Water in the Desert

18 Feb, 2024

By the Rev’d Hilary Willett

Season: First Sunday of Lent

Readings: Genesis 9:8-17 | 1 Peter 3:18-22 | Mark 1:9-15

Today we had a baptism! A baptism is perhaps an unusual thing to have at the beginning of Lent, which is traditionally a season of penitence and self-examination. Baptism, in contrast, is a time of celebration. A time when we rejoice at the presence of a new member of the church. However, if there were ever a time to have a baptism in Lent, I have to say that it works pretty well in the first week. There is a lot of water in our readings today. We have God’s promise to Noah, after flooding the earth with water. We have Peter interpreting Noah’s experiences with water as a kind of earlier version of baptism. Then, we have the gospel, where Mark highlights the baptism of Jesus. As I say, this is perhaps the most perfect week in Lent to have a baptism – good job, parents!

And if this were not enough, water in the Bible is a fun subject for me. My mum used to say it was like I was born for the water. My dad used to call me a water rat. Swimming was my main sport at school; I even competed for a bit. I hope you can tell by my muscles. I particularly enjoyed backstroke. Apparently, I am quite comfortable racing fast towards a goal, with no real idea of where I’m going. This personality trait has served me quite well in sermon writing, I must say. Where is this sermon going? Who knows! But we sure are gonna get there!

The point is, I enjoy talking about water. Water can just mean so many things, which I find fascinating. Today, we have seen water as a baptismal sign of God’s love, extended towards us as infants, before we even thought to love God back. In Noah’s story, water was a little more frightening, a destructive force that tore through the world. But actually, water is present in a healing way in Noah’s story, too, as a rainbow. Rainbows only occur because the sun shines through water in the air, refracting light into beautiful colours. In Noah’s story, water was terrifying and healing, a sign of chaos and promise. Peter interprets the waters as a kind of baptism, which is maybe a bit of a stretch, but it is an interesting idea.[i] The earth was made new after Noah’s flood. Perhaps Peter is thinking of that newness. And then, in Mark, water is used to baptise Christ and becomes yet another sign. A sign of Christ participating in human rituals to encounter God, a sign of God’s favour, and a sign of the new realm that God is starting.[ii] Water means a lot, in just these readings.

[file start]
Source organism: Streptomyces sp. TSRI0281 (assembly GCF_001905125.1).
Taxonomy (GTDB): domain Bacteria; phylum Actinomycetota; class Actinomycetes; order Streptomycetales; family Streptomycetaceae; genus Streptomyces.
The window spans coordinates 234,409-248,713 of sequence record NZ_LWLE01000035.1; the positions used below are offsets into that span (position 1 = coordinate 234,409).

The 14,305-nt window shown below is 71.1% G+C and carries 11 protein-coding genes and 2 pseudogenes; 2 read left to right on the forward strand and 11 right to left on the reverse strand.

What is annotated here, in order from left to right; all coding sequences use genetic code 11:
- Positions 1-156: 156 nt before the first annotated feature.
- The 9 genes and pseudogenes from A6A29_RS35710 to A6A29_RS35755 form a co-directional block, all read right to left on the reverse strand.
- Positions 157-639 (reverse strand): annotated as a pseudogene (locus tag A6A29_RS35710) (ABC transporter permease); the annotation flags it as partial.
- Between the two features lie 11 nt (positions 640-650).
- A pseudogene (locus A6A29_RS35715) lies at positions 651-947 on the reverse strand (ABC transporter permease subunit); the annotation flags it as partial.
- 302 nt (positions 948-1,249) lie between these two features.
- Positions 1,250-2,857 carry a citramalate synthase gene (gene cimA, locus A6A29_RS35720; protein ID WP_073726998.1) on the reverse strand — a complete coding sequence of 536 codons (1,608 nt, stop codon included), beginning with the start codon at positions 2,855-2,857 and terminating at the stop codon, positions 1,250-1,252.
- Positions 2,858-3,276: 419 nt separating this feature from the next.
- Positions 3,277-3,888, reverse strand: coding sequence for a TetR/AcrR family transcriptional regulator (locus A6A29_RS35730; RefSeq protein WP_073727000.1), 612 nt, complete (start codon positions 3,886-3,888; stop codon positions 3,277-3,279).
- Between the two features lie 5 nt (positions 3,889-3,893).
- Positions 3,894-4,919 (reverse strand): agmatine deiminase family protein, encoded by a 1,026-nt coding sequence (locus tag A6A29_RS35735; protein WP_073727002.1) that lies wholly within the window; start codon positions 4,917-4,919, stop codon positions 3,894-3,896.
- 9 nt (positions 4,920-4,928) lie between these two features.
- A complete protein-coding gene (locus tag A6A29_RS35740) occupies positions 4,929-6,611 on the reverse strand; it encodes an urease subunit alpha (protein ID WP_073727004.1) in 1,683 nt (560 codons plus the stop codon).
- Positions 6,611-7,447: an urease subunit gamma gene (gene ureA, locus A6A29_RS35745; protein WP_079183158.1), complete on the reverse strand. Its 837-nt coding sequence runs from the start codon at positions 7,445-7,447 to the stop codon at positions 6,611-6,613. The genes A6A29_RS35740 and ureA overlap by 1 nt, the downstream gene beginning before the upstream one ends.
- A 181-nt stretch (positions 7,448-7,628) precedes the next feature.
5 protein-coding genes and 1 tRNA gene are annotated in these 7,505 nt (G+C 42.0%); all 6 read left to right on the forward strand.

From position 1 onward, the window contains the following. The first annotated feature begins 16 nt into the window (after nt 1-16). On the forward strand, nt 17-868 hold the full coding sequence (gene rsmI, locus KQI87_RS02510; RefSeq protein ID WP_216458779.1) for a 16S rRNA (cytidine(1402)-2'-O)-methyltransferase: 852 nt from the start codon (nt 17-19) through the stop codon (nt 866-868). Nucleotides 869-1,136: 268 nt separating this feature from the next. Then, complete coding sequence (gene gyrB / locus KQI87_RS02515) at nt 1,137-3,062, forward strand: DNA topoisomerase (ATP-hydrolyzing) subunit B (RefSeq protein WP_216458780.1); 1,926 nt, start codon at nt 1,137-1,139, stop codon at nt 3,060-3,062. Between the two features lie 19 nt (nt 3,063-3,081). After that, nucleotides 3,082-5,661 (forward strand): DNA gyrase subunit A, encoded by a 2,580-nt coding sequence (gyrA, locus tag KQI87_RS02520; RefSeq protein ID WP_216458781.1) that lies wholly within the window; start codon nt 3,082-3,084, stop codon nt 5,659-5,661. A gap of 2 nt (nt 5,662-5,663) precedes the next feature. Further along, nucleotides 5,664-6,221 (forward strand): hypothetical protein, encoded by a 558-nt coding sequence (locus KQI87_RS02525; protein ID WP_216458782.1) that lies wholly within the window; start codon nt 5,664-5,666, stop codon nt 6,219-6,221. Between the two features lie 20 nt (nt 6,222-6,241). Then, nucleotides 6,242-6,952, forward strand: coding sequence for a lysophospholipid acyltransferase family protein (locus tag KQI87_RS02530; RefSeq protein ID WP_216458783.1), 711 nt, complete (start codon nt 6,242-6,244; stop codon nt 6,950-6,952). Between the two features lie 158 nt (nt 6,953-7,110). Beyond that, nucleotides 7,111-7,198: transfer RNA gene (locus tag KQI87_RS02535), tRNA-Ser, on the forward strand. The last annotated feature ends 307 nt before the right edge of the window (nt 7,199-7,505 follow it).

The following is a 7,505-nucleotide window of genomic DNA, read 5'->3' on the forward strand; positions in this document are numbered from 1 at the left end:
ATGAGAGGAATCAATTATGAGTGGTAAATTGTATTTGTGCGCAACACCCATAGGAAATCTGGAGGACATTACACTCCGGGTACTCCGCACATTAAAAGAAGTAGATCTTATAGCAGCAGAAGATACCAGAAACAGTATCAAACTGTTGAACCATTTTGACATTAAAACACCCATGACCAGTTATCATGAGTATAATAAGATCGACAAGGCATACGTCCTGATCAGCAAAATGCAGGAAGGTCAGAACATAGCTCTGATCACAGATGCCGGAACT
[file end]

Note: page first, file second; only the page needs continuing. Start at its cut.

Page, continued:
And if we venture out even more broadly into the Bible, water takes on even more meaning. In the Ancient Near East (where Jesus lived), the ocean was often a symbol of true chaos.[iii] The sea is untameable. Human beings cannot control it and are often at its mercy. The sea is described as a metaphor for God’s justice, deeper than the deepest waters (Ps 36:6). Water is described as a source of life. We are encouraged to drink from the waters of life so that we will never thirst again (John 4:10-14). Water is described as a source of wisdom; for instance, in Psalm 1, we are told that a person who reflects on the word of God “day and night” “is like a tree planted by streams of water” (Ps 1:2-3). And water is often a strong metaphor for the Holy Spirit, the person of God who heals and sustains (Isa 44:3; John 7:37-39; 1 Cor 12:13). Water is a complicated, often contradictory symbol. Water is beautiful and terrifying, destructive and the bringer of new life.

And I can’t help but notice that in our own context, water, is important too. We are an island people. We drive a couple of hours from anywhere in Aotearoa, and we are by a beach. Here, we drive for two minutes. There is the ocean, the “moana”, immediately out these windows. We are connected to water here. We are connected to others by water here. Our neighbours in the Pacific, all residents in the vast Moana, are connected to us by water. Some of these connections are difficult. We are connected by our concerns for the climate by water. Our worries about increasing water temperatures, which threaten the lives of animals and our neighbours, threaten our lives. But some of those connections are wonderful. We are fed by the water and the abundant life in the ocean; we swim together and enjoy the water together. The water is very much a part of who we are as people. Anglican Archbishop Winston Halapua, in Tikanga Pasifika, described the ocean, the moana, as a “gift” and a “source of life”.[iv]